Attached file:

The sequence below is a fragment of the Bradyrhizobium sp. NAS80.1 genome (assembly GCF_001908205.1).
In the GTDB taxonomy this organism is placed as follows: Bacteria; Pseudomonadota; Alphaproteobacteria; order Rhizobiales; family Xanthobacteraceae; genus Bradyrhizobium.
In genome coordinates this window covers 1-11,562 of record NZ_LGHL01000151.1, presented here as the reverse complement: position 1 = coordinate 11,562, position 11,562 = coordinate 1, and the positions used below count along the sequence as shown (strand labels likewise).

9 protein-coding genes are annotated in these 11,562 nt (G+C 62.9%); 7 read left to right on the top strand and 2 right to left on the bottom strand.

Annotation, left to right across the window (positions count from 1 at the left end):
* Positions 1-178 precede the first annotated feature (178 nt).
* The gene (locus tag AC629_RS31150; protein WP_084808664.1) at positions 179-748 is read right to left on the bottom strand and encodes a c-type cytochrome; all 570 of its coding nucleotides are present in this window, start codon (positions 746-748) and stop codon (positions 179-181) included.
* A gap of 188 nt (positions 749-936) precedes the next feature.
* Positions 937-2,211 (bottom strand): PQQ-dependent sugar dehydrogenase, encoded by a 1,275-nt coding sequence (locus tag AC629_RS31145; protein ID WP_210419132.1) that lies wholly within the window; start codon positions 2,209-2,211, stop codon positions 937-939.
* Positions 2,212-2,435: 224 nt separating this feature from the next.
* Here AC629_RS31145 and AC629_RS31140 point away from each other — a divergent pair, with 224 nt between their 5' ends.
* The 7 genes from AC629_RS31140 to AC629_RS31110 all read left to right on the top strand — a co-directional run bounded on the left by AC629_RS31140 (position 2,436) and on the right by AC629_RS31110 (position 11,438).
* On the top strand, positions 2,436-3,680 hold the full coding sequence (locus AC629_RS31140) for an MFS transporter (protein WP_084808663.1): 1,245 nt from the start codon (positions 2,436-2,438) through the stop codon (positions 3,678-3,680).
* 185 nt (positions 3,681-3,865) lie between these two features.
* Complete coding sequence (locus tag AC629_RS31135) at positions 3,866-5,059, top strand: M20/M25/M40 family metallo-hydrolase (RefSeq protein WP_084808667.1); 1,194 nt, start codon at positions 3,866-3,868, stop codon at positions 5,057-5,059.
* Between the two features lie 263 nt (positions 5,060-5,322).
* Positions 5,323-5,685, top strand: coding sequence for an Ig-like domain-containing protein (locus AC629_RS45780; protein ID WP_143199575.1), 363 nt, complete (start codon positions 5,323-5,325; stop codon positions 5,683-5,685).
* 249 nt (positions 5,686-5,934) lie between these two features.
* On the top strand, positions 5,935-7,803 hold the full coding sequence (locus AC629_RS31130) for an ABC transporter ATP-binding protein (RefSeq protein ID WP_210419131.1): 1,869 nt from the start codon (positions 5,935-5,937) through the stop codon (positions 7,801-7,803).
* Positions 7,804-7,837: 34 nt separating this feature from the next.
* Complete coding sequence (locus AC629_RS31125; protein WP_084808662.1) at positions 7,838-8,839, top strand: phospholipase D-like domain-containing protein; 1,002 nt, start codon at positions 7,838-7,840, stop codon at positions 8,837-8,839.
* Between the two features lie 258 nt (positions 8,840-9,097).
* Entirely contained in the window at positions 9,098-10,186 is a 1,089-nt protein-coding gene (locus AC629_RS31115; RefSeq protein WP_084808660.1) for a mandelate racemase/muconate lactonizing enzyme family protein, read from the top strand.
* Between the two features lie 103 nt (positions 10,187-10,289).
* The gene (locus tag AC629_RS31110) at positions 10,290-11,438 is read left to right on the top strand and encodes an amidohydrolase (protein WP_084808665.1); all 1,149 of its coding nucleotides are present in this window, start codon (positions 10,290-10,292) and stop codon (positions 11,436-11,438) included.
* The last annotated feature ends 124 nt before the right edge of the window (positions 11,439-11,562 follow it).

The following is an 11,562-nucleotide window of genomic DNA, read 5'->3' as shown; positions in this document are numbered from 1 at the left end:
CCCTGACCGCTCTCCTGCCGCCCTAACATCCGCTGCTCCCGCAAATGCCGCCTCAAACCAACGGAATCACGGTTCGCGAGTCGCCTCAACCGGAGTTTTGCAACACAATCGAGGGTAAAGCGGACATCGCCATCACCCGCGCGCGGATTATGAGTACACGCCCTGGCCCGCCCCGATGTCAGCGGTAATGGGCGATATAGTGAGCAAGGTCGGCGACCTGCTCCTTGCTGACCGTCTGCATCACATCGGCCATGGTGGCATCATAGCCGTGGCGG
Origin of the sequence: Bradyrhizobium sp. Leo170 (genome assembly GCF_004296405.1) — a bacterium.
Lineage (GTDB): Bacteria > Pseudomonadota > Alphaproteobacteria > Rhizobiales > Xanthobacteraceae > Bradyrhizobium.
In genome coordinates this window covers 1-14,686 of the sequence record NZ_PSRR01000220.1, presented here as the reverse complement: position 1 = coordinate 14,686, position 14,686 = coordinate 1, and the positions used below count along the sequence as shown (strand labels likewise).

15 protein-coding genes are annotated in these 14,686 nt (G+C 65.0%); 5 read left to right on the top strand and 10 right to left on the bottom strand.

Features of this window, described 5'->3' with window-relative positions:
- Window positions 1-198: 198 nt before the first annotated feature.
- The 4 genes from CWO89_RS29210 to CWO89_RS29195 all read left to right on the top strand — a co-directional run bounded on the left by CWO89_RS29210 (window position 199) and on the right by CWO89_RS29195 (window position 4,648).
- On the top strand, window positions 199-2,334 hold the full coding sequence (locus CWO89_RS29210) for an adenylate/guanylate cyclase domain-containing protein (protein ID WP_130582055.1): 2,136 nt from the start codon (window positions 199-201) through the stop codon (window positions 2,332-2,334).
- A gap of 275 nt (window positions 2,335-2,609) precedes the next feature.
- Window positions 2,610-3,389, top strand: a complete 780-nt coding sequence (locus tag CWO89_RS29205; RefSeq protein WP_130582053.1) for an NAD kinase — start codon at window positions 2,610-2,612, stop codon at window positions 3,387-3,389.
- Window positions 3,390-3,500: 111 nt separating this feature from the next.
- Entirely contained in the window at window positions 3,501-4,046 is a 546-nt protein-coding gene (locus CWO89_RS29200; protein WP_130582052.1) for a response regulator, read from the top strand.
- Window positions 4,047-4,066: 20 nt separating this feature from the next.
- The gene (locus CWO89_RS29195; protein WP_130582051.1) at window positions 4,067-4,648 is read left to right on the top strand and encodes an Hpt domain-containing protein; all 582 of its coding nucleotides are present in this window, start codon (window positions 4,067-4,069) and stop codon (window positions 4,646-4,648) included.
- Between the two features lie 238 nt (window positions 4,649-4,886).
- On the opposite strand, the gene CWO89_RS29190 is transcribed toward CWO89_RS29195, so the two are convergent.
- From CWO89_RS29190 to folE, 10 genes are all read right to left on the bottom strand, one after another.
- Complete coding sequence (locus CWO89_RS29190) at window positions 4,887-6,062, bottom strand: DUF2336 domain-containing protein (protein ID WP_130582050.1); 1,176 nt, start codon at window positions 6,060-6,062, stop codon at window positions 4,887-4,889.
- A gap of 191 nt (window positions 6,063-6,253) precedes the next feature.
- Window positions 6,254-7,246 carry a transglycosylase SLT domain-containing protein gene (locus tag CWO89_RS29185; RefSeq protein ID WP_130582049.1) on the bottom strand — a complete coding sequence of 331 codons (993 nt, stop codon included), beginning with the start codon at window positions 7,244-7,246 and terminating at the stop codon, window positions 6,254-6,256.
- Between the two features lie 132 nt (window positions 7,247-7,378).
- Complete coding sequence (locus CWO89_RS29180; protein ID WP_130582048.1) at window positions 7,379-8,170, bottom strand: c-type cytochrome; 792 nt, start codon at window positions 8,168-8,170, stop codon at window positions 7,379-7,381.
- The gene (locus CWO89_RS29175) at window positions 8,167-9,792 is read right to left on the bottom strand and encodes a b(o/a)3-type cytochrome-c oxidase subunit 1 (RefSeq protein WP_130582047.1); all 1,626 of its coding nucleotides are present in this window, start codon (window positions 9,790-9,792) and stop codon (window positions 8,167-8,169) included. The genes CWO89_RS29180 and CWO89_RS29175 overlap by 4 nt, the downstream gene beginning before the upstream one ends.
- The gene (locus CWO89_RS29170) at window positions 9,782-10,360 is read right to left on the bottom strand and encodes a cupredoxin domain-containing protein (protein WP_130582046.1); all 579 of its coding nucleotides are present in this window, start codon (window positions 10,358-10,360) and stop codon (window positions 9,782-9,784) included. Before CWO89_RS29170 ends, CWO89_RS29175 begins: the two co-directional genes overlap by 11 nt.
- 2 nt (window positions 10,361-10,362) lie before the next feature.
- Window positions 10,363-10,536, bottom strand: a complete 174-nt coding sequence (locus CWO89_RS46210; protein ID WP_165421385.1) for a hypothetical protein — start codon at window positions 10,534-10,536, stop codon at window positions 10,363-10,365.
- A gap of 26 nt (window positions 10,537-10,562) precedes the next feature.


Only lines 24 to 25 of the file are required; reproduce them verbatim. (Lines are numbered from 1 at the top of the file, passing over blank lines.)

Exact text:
* Between the two features lie 103 nt (positions 10,187-10,289).
* The gene (locus tag AC629_RS31110) at positions 10,290-11,438 is read left to right on the top strand and encodes an amidohydrolase (protein WP_084808665.1); all 1,149 of its coding nucleotides are present in this window, start codon (positions 10,290-10,292) and stop codon (positions 11,436-11,438) included.